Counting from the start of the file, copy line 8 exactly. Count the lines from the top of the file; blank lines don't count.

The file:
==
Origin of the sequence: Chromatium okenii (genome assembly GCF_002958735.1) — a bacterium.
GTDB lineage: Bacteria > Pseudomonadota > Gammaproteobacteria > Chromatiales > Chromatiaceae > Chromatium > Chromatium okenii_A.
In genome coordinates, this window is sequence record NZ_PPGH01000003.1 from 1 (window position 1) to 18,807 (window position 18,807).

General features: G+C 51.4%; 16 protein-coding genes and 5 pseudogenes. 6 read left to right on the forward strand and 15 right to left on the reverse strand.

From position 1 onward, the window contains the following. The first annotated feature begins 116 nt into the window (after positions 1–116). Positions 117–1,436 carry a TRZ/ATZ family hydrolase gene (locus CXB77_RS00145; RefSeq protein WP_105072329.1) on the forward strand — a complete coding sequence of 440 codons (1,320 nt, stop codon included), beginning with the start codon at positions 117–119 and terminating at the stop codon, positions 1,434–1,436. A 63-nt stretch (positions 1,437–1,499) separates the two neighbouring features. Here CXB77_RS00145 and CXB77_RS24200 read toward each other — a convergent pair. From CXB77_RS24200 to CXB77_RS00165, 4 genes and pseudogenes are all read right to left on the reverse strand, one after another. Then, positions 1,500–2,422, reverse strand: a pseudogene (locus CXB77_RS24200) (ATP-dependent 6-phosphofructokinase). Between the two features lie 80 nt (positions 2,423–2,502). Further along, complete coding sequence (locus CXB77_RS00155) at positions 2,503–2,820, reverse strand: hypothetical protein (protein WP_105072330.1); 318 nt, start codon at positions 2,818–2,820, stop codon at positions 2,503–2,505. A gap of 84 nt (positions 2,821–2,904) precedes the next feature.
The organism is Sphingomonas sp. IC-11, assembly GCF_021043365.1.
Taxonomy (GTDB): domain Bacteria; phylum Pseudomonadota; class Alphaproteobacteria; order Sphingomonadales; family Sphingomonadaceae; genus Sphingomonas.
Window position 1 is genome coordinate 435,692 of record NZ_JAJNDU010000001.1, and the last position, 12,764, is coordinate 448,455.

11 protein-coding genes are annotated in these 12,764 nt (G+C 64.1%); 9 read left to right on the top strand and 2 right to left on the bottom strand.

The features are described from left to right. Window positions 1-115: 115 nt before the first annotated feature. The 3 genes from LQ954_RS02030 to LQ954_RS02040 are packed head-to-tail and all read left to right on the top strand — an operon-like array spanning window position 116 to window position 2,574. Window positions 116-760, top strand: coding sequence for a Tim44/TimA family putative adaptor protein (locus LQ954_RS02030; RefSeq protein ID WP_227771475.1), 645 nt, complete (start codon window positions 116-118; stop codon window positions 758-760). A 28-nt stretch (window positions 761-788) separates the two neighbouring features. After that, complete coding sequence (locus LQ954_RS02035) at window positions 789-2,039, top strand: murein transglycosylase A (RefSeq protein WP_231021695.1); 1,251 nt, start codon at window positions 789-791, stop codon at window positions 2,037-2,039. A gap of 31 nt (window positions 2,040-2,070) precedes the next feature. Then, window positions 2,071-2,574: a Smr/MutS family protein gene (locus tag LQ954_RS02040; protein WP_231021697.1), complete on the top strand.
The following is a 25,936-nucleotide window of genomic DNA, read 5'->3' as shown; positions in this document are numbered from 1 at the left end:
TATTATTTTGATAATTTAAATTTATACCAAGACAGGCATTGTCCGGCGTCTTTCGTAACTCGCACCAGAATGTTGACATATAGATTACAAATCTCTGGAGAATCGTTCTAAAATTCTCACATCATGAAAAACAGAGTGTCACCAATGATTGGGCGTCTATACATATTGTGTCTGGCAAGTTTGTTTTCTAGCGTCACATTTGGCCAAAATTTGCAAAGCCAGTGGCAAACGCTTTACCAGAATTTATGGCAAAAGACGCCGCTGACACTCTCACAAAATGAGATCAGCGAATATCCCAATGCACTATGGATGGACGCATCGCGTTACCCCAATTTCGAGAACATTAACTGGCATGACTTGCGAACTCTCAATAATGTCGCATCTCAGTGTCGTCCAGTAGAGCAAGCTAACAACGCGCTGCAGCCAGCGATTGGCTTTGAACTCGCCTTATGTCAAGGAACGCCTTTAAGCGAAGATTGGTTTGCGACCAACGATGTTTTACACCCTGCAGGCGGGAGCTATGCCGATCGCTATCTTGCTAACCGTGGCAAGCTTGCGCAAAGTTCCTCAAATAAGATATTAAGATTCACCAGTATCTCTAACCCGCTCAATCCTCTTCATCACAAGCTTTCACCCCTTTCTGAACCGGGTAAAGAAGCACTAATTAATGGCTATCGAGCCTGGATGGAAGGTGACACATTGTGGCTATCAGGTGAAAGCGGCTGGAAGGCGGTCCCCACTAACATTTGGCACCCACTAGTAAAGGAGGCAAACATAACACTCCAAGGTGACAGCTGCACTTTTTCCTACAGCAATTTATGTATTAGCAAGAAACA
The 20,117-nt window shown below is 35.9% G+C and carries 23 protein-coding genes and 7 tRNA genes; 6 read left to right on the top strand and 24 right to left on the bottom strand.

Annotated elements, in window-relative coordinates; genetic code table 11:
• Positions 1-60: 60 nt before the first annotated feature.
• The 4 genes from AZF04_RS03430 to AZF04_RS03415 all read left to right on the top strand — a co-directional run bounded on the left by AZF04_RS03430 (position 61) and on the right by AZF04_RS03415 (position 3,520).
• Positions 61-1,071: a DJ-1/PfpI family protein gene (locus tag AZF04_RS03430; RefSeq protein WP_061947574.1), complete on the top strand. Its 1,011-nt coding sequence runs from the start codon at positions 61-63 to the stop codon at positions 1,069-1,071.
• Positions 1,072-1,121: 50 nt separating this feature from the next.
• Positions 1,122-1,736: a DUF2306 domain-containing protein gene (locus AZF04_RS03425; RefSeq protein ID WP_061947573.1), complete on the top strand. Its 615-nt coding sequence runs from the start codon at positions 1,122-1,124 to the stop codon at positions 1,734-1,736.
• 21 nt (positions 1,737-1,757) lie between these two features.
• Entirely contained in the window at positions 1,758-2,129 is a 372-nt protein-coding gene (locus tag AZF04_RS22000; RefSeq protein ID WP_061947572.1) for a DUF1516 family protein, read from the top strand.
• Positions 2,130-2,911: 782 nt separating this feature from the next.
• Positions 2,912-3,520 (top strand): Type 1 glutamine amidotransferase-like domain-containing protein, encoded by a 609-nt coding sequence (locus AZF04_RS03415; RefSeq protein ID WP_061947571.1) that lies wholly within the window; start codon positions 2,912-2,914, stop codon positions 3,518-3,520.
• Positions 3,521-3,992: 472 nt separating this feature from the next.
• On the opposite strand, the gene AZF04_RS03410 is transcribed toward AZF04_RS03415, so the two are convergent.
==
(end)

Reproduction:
Window position 1 is genome coordinate 435,692 of record NZ_JAJNDU010000001.1, and the last position, 12,764, is coordinate 448,455.